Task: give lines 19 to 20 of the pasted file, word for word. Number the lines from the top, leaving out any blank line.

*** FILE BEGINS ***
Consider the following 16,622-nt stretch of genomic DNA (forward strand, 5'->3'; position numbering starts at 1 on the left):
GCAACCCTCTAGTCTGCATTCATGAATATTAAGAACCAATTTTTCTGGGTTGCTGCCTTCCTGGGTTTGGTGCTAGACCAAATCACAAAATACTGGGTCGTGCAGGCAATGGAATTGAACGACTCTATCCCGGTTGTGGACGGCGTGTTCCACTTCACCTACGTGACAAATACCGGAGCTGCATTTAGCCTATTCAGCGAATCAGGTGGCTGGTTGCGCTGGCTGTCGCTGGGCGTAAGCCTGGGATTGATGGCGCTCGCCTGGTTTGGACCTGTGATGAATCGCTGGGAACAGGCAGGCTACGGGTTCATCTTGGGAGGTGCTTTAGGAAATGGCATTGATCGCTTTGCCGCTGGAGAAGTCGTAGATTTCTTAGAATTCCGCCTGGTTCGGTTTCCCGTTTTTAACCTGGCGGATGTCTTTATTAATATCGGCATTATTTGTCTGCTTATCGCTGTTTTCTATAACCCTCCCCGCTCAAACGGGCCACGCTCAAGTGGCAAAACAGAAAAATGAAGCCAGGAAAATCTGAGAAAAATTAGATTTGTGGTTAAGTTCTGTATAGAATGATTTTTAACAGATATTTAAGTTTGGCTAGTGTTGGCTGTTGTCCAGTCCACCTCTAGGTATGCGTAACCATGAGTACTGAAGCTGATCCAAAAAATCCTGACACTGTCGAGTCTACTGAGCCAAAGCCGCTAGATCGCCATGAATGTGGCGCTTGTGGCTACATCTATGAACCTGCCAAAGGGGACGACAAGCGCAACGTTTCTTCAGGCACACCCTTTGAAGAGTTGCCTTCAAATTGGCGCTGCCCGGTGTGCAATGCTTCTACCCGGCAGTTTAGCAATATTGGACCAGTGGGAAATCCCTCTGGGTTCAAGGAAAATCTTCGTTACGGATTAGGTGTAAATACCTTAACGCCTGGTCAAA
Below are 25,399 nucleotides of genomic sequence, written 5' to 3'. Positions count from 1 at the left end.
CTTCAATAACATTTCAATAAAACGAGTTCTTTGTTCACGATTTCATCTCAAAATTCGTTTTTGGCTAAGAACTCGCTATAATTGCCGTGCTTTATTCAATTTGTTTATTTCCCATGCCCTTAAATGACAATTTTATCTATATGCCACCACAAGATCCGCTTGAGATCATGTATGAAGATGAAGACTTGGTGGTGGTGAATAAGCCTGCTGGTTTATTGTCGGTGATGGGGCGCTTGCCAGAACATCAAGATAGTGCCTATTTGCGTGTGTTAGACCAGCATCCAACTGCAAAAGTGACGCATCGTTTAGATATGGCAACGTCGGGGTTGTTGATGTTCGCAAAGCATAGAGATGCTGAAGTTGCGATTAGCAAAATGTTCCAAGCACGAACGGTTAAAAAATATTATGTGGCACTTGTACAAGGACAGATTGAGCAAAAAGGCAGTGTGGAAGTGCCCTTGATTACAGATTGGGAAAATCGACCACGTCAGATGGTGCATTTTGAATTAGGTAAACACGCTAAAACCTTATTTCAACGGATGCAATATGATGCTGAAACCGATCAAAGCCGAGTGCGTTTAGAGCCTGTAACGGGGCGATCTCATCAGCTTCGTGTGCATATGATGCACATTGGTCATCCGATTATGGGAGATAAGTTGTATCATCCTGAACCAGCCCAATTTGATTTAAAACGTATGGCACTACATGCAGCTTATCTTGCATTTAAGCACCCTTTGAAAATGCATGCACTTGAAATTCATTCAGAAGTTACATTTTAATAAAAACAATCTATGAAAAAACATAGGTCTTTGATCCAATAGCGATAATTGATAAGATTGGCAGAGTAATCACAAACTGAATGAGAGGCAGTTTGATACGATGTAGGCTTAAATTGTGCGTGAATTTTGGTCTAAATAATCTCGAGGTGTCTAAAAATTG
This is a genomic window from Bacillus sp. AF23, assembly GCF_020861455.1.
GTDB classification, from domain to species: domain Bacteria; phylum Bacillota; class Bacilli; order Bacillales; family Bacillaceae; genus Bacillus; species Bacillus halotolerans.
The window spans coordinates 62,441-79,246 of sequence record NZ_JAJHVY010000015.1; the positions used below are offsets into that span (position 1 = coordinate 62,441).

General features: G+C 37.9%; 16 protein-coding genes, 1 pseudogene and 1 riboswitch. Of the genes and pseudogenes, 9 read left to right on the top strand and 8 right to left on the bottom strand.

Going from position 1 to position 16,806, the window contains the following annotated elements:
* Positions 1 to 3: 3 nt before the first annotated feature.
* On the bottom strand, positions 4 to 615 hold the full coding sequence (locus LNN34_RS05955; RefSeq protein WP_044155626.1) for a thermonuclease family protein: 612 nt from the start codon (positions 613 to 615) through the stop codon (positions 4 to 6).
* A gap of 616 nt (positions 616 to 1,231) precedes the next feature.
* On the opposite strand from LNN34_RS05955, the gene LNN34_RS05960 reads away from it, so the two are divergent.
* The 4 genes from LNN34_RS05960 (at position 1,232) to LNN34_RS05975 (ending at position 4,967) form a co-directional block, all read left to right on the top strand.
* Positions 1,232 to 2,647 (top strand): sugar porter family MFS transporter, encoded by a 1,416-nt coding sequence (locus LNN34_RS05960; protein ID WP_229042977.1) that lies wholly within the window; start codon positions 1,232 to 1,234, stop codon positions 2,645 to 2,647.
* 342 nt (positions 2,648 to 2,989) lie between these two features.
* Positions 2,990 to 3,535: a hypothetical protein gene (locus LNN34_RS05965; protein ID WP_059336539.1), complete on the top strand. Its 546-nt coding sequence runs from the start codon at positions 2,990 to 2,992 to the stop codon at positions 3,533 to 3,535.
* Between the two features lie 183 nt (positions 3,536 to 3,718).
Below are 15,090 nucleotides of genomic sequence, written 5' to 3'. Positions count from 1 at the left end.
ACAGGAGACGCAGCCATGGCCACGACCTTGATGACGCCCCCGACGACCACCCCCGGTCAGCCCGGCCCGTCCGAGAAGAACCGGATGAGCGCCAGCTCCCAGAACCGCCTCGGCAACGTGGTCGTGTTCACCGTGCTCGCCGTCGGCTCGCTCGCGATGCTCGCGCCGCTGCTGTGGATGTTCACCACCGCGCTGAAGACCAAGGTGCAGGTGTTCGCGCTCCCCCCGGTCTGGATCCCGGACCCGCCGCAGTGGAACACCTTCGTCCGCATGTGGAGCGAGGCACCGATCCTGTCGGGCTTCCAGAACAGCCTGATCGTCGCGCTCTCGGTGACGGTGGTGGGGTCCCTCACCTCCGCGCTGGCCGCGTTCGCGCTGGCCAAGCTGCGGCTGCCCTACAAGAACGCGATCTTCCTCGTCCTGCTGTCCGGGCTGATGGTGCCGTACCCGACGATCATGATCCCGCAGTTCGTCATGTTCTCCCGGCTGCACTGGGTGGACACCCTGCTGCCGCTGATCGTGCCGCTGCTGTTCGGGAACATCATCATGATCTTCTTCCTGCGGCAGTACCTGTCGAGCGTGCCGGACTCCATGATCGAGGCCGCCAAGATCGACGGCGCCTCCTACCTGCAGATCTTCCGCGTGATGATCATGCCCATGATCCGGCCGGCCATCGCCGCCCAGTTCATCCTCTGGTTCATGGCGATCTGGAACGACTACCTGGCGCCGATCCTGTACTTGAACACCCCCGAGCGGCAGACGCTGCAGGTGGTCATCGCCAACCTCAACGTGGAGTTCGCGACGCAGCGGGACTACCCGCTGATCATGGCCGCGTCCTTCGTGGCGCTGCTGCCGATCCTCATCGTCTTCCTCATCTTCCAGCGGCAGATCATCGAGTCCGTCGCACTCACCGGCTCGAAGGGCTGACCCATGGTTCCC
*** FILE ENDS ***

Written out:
Below are 15,090 nucleotides of genomic sequence, written 5' to 3'. Positions count from 1 at the left end.
ACAGGAGACGCAGCCATGGCCACGACCTTGATGACGCCCCCGACGACCACCCCCGGTCAGCCCGGCCCGTCCGAGAAGAACCGGATGAGCGCCAGCTCCCAGAACCGCCTCGGCAACGTGGTCGTGTTCACCGTGCTCGCCGTCGGCTCGCTCGCGATGCTCGCGCCGCTGCTGTGGATGTTCACCACCGCGCTGAAGACCAAGGTGCAGGTGTTCGCGCTCCCCCCGGTCTGGATCCCGGACCCGCCGCAGTGGAACACCTTCGTCCGCATGTGGAGCGAGGCACCGATCCTGTCGGGCTTCCAGAACAGCCTGATCGTCGCGCTCTCGGTGACGGTGGTGGGGTCCCTCACCTCCGCGCTGGCCGCGTTCGCGCTGGCCAAGCTGCGGCTGCCCTACAAGAACGCGATCTTCCTCGTCCTGCTGTCCGGGCTGATGGTGCCGTACCCGACGATCATGATCCCGCAGTTCGTCATGTTCTCCCGGCTGCACTGGGTGGACACCCTGCTGCCGCTGATCGTGCCGCTGCTGTTCGGGAACATCATCATGATCTTCTTCCTGCGGCAGTACCTGTCGAGCGTGCCGGACTCCATGATCGAGGCCGCCAAGATCGACGGCGCCTCCTACCTGCAGATCTTCCGCGTGATGATCATGCCCATGATCCGGCCGGCCATCGCCGCCCAGTTCATCCTCTGGTTCATGGCGATCTGGAACGACTACCTGGCGCCGATCCTGTACTTGAACACCCCCGAGCGGCAGACGCTGCAGGTGGTCATCGCCAACCTCAACGTGGAGTTCGCGACGCAGCGGGACTACCCGCTGATCATGGCCGCGTCCTTCGTGGCGCTGCTGCCGATCCTCATCGTCTTCCTCATCTTCCAGCGGCAGATCATCGAGTCCGTCGCACTCACCGGCTCGAAGGGCTGACCCATGGTTCCC